Quality Translation

A Collaborative Approach

Michael R. Cárdenas

Michael R. Cardenas is the president of Local Concept.

Michael R. Cardenas

I think we can all agree that when you contract for a service, you want to receive quality. When you go to a hairdresser, you expect to have your hair look its best once you leave the salon. Likewise, when you take your car in for servicing, you expect your car to be tuned and in good condition when you pick it up.

When contracting a translation job, shouldn’t we also expect the quality to be good, if not perfect? We can agree then that clients who purchase translation services expect quality — but defining quality translation is not so easy.

To try to define quality, I turned first to ISO 9001. This standard defines quality as the degree which a commodity meets the requirements of the customer. This definition doesn’t really help, though, since translations are far from a commodity. ISO 17100, as well as other similar standardization rules, on the other hand, provide processes that need to be followed in order to assure quality translations from the supplier’s perspective.
So now we have a process that a language service provider needs to adhere to in order to produce quality. Is that all? There have to be more ingredients required for a quality translation than making sure the supplier follows a process. I decided to Google “quality translation.” Most of the results led me to suppliers’ websites, boasting about how seriously they take quality.

In order to provide quality we need to include all three players: the client, the supplier and the translators, who in most cases are freelancers.

There is a critical role that clients should play in the translation mix. Clients don’t typically get much involved in the translation process or client reviews. I sent out a questionnaire to clients who work on a routine basis with LSPs — 800 in total. We wanted to know how involved they were in assuring quality deliverables. The first question we asked was: “what is quality?” We received more definitions than ice cream flavors at Baskin Robbins — or if that’s too culturally specific, more definitions than flavors of beer.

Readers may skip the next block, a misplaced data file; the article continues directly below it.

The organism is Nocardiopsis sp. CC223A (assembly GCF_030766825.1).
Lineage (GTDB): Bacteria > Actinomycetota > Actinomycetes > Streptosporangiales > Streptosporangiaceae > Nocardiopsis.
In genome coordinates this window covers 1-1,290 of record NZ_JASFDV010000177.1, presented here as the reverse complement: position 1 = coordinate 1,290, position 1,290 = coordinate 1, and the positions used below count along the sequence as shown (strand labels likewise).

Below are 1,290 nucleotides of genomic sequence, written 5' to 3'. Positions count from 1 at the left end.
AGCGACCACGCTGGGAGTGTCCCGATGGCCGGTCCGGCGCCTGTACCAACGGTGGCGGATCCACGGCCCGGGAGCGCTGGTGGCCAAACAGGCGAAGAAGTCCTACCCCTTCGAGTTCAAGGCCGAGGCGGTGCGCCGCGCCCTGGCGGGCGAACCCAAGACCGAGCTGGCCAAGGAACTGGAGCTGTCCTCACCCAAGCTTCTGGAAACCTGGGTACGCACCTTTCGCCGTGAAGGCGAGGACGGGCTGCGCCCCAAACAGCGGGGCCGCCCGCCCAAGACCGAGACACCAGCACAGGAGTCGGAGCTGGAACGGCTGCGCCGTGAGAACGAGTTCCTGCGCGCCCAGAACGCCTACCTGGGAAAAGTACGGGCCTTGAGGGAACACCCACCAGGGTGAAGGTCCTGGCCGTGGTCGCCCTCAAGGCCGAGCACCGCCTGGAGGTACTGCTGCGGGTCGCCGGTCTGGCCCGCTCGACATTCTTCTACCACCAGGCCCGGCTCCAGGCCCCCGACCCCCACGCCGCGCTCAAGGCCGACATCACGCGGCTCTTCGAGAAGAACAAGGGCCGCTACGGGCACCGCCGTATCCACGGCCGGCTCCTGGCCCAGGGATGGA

Here are some of the answers: it does not sound like a translation; conveys the intended meaning in the target language; is grammatically correct and follows style guide and terminology; and is correct according to the end user. The best and most encompassing answer: it meets its purpose and expectations in relation to end user purpose, time, cost, shelf life and intended audience.

In short, each client defines quality in their own way. The truth is it doesn’t matter how you define it, what’s important is to define it at the beginning of the client-supplier relationship.

Then we asked whether they even had a quality assurance plan in place. Drumroll, please… 8% said that they had one. Interestingly, the majority of the 8% are seasoned purchasers of translation, meaning they have translated a substantial amount of content for at least ten years. Perhaps experience led them to implementing a quality process.

For those clients who said they don’t have an internal quality measuring stick, we asked why not? 37% said they expected their suppliers would assure a quality deliverable. 18% said they don’t have anyone in-house that can review translations. 9% said the translation process doesn’t allow enough time for internal review. 11% responded that their budget doesn’t allow for internal review. The remaining clients either did not answer the question, or their response was one of a kind (i.e. this is not my responsibility).